International Association for Cryptologic Research

International Association
for Cryptologic Research


N. Nalla Anandakumar


Function Secret Sharing for Mixed-Mode and Fixed-Point Secure Computation 📺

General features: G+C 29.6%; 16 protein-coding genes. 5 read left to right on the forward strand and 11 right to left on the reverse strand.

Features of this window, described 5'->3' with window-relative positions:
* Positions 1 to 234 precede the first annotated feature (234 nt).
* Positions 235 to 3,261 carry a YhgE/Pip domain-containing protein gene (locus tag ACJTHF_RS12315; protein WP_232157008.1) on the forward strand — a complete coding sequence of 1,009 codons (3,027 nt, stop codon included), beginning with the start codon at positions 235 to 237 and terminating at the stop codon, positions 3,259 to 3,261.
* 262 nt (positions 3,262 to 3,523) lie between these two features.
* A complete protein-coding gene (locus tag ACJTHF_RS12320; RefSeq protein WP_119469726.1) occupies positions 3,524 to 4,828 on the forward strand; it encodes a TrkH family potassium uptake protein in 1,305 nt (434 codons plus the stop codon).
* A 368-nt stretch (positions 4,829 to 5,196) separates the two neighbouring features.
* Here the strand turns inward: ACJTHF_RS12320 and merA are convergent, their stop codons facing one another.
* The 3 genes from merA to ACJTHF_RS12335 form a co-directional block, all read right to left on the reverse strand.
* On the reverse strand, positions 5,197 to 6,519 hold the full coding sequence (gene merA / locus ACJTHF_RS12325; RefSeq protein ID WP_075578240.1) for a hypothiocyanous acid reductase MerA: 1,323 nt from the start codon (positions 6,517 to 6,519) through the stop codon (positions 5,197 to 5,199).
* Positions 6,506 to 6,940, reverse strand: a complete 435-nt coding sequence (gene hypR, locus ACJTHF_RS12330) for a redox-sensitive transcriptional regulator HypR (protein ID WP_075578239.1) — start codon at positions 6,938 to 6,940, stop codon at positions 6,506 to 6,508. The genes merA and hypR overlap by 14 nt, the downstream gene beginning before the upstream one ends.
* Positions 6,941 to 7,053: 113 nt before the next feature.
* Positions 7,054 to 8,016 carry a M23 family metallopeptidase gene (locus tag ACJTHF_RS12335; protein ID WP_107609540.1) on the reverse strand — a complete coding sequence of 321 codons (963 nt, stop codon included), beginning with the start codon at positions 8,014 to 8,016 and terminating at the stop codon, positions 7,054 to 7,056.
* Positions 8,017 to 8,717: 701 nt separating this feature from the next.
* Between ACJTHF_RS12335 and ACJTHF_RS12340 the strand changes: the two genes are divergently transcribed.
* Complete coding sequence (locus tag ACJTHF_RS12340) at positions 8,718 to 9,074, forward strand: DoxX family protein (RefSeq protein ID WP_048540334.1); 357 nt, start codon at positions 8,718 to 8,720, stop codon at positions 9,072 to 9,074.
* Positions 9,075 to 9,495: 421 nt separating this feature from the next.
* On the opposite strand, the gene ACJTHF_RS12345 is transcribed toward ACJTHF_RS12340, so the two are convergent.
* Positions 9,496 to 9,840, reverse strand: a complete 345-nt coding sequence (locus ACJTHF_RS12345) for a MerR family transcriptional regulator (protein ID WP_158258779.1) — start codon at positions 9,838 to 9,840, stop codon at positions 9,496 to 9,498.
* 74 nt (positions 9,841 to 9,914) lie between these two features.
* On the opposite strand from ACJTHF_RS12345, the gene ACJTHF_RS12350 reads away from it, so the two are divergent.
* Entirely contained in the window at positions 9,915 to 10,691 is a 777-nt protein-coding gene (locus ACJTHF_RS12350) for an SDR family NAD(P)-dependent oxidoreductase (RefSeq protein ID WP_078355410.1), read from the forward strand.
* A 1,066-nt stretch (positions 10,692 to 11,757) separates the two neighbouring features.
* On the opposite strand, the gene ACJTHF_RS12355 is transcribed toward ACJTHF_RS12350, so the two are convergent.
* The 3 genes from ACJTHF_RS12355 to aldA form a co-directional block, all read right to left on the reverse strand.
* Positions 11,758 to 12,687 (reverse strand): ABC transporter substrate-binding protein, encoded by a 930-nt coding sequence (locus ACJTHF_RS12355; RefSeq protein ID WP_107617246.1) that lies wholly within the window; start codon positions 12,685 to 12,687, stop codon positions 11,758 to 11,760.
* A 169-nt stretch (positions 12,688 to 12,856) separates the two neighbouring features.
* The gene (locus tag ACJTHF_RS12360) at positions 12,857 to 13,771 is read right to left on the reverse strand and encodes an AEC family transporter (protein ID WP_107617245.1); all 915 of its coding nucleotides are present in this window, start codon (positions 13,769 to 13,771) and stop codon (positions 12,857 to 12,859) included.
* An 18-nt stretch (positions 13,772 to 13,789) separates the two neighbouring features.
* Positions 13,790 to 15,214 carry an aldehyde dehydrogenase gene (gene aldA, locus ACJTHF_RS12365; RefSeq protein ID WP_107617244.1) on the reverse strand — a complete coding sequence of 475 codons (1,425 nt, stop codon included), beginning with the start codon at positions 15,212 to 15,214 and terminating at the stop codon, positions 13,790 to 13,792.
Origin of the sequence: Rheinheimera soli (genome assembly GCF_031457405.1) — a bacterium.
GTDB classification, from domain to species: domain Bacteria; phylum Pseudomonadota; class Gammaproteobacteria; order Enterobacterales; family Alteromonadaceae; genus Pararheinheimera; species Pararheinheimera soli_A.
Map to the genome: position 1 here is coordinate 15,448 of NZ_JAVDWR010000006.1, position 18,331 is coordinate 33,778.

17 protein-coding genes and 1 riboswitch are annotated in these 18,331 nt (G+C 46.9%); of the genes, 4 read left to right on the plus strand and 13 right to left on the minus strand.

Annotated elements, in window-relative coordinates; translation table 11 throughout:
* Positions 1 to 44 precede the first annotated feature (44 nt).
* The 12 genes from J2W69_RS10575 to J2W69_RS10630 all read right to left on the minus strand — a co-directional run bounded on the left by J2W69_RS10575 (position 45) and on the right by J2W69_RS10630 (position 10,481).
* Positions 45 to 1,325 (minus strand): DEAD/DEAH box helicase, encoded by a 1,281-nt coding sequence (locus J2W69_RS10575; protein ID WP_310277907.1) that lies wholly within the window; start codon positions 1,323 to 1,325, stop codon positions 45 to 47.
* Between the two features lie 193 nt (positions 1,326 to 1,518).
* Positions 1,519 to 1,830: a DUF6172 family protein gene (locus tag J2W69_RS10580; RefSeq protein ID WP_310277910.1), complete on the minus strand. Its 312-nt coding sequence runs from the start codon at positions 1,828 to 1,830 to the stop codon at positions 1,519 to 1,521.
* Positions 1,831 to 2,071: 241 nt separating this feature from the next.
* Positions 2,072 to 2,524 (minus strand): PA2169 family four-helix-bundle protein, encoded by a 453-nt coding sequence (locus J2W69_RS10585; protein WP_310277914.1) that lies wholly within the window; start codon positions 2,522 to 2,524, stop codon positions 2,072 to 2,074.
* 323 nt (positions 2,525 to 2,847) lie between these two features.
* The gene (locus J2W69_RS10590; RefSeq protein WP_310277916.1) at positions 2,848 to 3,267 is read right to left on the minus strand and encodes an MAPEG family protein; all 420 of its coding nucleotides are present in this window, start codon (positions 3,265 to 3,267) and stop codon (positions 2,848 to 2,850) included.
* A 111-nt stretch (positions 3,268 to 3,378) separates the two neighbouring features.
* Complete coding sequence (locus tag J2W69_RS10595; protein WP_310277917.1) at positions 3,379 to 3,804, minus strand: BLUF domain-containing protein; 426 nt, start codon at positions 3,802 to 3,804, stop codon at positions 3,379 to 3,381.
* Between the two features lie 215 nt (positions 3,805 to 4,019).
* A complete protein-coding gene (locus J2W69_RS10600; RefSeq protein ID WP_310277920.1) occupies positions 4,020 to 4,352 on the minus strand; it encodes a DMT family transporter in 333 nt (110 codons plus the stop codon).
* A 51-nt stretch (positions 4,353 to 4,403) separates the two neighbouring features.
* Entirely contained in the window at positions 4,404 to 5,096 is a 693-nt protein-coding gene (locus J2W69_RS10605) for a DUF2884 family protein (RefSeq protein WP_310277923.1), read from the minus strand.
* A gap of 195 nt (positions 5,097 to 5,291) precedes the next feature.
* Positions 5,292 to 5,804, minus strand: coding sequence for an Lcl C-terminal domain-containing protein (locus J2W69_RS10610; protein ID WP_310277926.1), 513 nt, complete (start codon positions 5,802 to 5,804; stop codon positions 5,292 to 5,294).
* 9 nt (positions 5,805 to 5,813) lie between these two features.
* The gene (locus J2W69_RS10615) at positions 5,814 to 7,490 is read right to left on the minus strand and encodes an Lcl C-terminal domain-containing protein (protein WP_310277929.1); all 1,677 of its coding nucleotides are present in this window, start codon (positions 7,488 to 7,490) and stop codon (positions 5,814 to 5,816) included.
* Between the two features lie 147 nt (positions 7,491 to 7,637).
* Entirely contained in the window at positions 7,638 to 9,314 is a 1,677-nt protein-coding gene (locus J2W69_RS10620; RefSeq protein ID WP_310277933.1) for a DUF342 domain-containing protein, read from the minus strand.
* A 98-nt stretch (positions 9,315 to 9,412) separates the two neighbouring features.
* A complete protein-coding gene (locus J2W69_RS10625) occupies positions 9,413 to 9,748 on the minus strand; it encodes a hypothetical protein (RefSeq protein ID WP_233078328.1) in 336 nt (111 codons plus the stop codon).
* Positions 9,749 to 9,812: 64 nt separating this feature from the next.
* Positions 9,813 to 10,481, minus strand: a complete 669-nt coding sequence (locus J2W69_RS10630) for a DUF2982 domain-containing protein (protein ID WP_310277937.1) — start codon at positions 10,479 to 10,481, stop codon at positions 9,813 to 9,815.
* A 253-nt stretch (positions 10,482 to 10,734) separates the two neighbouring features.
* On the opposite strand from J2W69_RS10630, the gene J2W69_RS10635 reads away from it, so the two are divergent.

Recently Boyle et al. (TCC 2019) proposed a new approach for secure computation in the {\em preprocessing model} building on {\em function secret sharing} (FSS). This approach can be used to realize any circuit containing gates that admit efficient FSS schemes. In this work, we make the following three technical contributions: {\bf Improved Key Size.} The complexity of the preprocessing phase directly depends on the FSS key size. We improve the size of FSS keys for several existing FSS constructions through two important steps. First, we present a roughly $4\times$ reduction in FSS key size for the Distributed Comparison Function (DCF), i.e. ($f_\alpha(x) = \beta$ for all $x < \alpha$ and $0$, otherwise). Second, prior FSS schemes for many important function classes are obtained via reductions to multiple instances of DCF; for example, 2 instances for interval containment and $2m$ for splines with $m$ pieces. We significantly improve these reductions for public intervals and obtain {\em optimal} FSS schemes, i.e., through a {\em single instance of DCF}, thereby reducing the key sizes by up to $6-22\times$ for commonly used functions in mixed-mode secure computation such as ReLU and sigmoid. {\bf FSS for New Function Families.} We present the first constructions of FSS schemes for arithmetic and logical right shift, as well as for bit-decomposition, where the output bits must be secret shared in a larger ring. These functions are crucial for many applications such as fixed-point arithmetic and machine learning. {\bf FSS for Fixed-Point Arithmetic and Barrier.} One of the important functions in the realization of secure fixed-point arithmetic is that of multiply-then-truncate. While our work shows how to obtain a construction for this function in 2 rounds using sequential calls to FSS schemes for multiply and shift, we demonstrate a barrier towards improving this via FSS beyond what we achieve. Specifically, we show that a 1-round solution would require settling a major open problem in the area of FSS: namely, building an FSS for the class of bit-conjunction functions based on only symmetric-key cryptographic assumptions.